5. Ohh a smart Mare is a tricky combo. I prefer my "DUUUUH" geldings ;)
    In any case, when they test, test, test it's tough BUT you are realizing somethings and YES it's better to have a smart mare vs the wild beast that is sour. You will get seems right around the corner for you two! :)

  6. A little food for thought for you... my trainer often says that horses act "crazy" because people treat them like they're crazy. She has an amazing gift for turning fire-breathing dragons into sweet, willing little puppy dogs, and I've often tried to pick her brain as to how she does it. She says that it's more about treating them like they're going to be good than anything else, which I think must translate to them because she rides them confidently and stays relaxed. She doesn't let them get away with anything, but she also doesn't anticipate bad behavior or escalate a naughty moment. Maybe that's part of Supermom's great ride? I know you must be frustrated because I've been where you are -- when a horse gets your number -- and it's totally defeating and demoralizing. But, I do think this is good news. She's capable of being the horse you want, now you just have to figure out how to get the same ride out of her. You're a good rider, so I have no doubt you can do it. Maybe it will help if you keep that mindset my trainer talks about in mind: expect Pia to be good. Maybe it will help you to ride her more confidently, or more relaxed? Very interested to see the video!

  7. Love that first photo. Very cool. Back to basics and forward, forward, forward are AWESOME steps.

  8. Good luck. I hope this inspires you and doesnt bring you down. I know you can conquer the issues. Just take baby steps :) And "just keep swimming".

  9. I think this is good news! It's a lot easier to improve yourself than to improve a crazy velociraptor . . . err horse. :) Sorry I couldn't resist.

    I was reading a book recently that was VERY interesting. She said that anytime you have "sticky" problems under saddle you need to go back to your leading basics. Make sure your horse has a consistent, relaxed, obedient walk on, back up, yield fore and hind quarters and halt on the lead (and I think sidepass might have been included in this). Once she is listening to you on the lead it should translate to under saddle. She could not stress enough how important it was to have good leading skills (in fact she described leading as riding from the ground). It made a lot of sense. If you have any questions email me and I can try to explain it better or maybe type out some of what is in the book.

    Good luck!

  10. The smart ones are always the tricky ones, eh? On the plus side, think of how much this will improve your riding. I remember being little, and riding a horse that (similarly to Pia) wouldn't listen to a thing I said. She would take off whenever I asked her to do anything, and she bolted over a jump a couple times too; It was beyond frustrating. However, I remember falling off at one point in that ride, and my coach coming over and handing me the horses reins and telling me
    "you learn twice as much from the tough rides as you do from the easy ones."

  11. What achieve1dream said!

    If they're not respecting you on the ground, they won't under saddle either. Groundwork is good, for your bond and for confidence.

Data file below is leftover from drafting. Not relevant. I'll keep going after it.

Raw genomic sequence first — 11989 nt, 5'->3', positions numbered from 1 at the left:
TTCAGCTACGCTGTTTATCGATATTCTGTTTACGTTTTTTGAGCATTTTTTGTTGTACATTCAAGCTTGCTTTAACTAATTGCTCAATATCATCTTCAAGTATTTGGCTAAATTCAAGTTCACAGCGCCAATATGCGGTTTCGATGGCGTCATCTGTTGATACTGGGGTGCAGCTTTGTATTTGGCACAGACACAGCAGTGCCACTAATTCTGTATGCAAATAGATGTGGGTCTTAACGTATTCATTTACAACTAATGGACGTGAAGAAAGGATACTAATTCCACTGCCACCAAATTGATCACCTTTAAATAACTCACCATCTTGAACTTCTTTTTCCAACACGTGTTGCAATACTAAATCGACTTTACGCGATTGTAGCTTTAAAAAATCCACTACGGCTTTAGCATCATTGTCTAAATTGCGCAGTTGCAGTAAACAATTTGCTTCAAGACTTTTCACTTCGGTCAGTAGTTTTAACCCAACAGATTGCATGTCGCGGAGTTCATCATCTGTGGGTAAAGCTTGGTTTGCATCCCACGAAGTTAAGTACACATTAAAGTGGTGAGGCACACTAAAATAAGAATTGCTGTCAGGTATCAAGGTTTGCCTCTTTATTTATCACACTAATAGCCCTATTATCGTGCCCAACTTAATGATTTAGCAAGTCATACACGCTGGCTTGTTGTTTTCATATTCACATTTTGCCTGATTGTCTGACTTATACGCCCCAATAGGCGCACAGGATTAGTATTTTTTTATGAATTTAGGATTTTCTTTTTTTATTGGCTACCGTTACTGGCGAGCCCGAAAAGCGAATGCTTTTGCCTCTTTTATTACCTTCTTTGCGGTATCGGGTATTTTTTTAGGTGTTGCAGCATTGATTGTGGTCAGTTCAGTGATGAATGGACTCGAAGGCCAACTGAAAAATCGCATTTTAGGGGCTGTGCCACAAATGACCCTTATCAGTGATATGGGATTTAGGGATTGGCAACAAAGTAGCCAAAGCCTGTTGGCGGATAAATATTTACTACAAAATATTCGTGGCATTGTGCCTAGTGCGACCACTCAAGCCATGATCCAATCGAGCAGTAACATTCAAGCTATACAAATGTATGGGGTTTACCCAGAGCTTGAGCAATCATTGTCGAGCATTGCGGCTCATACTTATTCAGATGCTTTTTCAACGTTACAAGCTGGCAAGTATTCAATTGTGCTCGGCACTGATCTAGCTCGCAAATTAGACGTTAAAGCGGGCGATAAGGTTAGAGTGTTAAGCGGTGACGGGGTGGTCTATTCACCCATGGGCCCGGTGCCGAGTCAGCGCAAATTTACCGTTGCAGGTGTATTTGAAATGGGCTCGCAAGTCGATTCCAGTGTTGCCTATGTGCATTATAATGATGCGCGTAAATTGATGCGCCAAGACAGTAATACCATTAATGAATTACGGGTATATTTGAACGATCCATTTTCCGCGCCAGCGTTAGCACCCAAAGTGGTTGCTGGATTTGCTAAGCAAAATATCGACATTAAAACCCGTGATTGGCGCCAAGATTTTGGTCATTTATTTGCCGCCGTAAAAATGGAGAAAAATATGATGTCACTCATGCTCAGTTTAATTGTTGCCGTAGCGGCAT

You know that feeling that you and your horse are one, that all you have to do is think and your horse responds (this has happened to me briefly, exactly once lol)? It's the same if you're thinking negatively... it's a self fulfilling prophecy.

    My trainer always points out that each ride is a fresh start. In fact each minute can be a fresh start if you hold nothing. Horses don't hold grudges, or live in the past. It's one of the beautiful lessons they can teach us.

    I know you can work this out with Pia. Open your heart - sounds new agey but I have really seen this in action.

    Thinking of you :)

  12. Hey Guys! Thanks! I am optimistic, and it is encouraging to know that I just need to be working on myself/attitude/approach.

    Re: groundwork, I am in complete agreement. The frustrating part is that she is a GEM on the ground. I can lead her halterless in the ring and she glues her shoulder to mine. step toward her, she yields, step away, she comes close.. we can even halt trot without a lead. She's a rockstar. That respect extends to her lunge work as well. She's very capable of tuning in, which is what makes the under saddle objections that much more frustrating... it "feels" like we have a crazy good foundation... its just not translating to anything else. (yet) :)

  13. Well, that is interesting. Was Supermom using your saddle and bridle? If she was it can't be a tack issue either. That is really strange that she listens so well on the ground, but doesn't under saddle. The only thing I can think of is the fact that Supermom's ride wasn't the same day of the accident . . . if it is hormones so much could have changes in those few days between . . . Have you had someone else ride her immediately after you've had a bad ride (bucking, rearing, unplanned dismounts)? I'm stumped . . .

  14. Huh. Well, glad you've sort of figured it out and GOOD LUCK with the implementation. (I emphasize because if I were you, I'd need extra big luck). Forward is so important. Keep us posted.

  15. I love the sign!!! That is just too cool!

    I'm glad you've got an idea of what to do and what's going on. Good luck with all of that!